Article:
Less than a month into the Obama presidency, Biden forthrightly, if unwisely, declared that the new administration’s economic plan had a “30 percent chance” of failure. Asked about this at a press conference, Obama smiled thinly and answered, “You know, I don’t remember what Joe was referring to, not surprisingly.” Obama’s staffers, who were lined up along the back wall at the presser, snickered along with the press.

Biden felt insulted. Through staffers, Obama apologized, protesting that he had meant no disrespect. But at one of their regularly scheduled weekly lunches, Biden directly raised the incident with the president. The veep said he was trying to be more disciplined about his own remarks, but he asked that in return the president refrain from making fun (and require his staff to do likewise). He made the point that even the impression that the president was dissing him was not only bad for Biden, but bad for the administration. The conversation cleared the air, according to White House aides who did not want to be identified discussing a private -conversation…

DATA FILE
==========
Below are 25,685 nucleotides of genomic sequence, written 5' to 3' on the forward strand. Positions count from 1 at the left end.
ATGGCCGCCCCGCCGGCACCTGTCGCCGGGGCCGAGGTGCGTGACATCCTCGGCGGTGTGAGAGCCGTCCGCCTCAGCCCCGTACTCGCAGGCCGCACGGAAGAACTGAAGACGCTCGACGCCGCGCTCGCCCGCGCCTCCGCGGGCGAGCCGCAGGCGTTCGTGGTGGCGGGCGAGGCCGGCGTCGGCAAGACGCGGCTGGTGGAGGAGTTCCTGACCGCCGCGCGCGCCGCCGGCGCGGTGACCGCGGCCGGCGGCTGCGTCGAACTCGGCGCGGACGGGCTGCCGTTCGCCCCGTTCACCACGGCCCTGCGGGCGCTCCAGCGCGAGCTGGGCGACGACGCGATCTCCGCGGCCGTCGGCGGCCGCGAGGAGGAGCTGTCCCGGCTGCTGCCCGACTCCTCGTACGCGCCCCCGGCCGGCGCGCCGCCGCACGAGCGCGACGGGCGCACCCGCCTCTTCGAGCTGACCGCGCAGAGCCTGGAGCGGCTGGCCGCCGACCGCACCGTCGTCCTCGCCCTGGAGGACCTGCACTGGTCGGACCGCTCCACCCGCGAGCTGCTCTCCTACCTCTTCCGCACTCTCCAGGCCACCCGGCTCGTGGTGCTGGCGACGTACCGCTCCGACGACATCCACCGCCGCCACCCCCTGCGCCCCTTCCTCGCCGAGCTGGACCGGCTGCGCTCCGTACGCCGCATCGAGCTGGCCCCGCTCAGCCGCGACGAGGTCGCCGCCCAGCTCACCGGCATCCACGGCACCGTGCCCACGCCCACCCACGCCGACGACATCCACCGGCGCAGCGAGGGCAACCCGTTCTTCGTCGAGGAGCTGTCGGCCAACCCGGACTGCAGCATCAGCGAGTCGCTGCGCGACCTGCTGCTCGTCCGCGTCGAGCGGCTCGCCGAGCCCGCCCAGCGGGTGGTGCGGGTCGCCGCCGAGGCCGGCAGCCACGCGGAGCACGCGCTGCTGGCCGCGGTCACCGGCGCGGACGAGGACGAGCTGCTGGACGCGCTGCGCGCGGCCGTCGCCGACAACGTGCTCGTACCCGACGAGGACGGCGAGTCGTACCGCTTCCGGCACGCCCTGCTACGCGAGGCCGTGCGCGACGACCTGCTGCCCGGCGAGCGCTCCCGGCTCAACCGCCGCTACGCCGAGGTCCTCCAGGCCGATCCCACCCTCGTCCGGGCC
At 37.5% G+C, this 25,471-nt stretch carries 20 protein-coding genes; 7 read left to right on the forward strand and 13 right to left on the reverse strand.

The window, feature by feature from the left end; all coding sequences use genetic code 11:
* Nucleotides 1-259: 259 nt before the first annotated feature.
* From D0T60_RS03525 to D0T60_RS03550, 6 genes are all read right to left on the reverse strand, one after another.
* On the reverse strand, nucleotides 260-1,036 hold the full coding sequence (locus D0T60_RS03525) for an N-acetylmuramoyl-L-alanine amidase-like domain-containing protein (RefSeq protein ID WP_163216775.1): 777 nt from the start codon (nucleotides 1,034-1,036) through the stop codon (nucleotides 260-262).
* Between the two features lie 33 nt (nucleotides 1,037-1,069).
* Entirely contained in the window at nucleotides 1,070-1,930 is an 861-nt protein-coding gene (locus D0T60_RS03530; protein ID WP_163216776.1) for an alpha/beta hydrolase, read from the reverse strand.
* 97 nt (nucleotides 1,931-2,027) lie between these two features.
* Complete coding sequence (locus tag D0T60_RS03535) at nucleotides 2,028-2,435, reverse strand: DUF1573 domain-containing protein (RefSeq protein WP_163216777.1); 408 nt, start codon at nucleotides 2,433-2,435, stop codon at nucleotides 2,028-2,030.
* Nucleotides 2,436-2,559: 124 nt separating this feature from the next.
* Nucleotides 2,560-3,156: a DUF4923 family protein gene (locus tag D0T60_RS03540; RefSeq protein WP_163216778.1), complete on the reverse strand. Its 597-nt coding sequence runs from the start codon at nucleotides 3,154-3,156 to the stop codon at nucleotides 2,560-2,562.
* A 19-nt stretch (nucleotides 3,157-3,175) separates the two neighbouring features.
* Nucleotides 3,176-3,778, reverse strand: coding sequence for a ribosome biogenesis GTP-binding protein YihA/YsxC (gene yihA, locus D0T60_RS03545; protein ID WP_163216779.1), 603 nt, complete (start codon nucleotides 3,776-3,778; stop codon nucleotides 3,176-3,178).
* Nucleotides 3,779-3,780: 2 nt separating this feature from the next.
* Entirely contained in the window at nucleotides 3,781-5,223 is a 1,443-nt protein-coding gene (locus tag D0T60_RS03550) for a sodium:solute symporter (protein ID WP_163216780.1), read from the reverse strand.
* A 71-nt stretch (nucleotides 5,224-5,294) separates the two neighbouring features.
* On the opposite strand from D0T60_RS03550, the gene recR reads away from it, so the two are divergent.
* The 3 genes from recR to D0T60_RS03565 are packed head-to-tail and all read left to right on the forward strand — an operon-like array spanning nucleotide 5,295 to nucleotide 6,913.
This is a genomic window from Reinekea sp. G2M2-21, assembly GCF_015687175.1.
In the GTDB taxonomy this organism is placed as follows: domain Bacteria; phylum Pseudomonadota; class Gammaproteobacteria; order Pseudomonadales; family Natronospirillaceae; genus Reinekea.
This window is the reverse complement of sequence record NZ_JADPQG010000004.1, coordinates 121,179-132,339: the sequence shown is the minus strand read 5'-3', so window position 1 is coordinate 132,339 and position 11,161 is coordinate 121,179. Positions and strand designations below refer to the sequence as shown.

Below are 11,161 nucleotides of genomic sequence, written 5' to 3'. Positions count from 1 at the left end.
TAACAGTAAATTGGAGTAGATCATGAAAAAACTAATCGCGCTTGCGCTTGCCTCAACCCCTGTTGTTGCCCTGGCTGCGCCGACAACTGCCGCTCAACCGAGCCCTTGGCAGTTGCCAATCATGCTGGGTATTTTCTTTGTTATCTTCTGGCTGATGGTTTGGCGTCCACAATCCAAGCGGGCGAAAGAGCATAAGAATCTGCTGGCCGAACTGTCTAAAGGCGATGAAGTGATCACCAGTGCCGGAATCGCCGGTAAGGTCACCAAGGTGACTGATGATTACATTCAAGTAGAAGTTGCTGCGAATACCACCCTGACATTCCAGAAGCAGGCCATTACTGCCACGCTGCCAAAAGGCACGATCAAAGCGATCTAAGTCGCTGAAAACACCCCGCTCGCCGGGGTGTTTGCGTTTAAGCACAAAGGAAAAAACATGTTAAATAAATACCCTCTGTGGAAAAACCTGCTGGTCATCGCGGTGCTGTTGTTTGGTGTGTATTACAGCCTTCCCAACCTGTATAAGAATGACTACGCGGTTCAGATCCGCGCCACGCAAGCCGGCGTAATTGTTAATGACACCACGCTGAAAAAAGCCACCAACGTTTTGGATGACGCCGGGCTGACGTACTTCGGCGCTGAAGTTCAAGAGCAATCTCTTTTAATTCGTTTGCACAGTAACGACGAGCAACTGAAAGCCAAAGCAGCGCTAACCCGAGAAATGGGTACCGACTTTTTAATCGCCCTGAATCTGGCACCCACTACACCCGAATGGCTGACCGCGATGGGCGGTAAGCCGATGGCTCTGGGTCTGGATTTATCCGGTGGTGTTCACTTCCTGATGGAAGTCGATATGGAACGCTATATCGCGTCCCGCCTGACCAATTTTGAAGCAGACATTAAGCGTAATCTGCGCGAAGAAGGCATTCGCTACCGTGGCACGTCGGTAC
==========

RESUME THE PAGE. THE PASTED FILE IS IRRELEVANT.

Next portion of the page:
Biden, it should be noted, has not always showed the most clear-eyed judgment. In 1990 he voted against American involvement in the first Gulf war, which turned out to be a relatively low-cost success, whereas he voted for the invasion of Iraq, which turned into a near fiasco. He opposed the 2007 Iraq surge, which rescued the American effort from near defeat.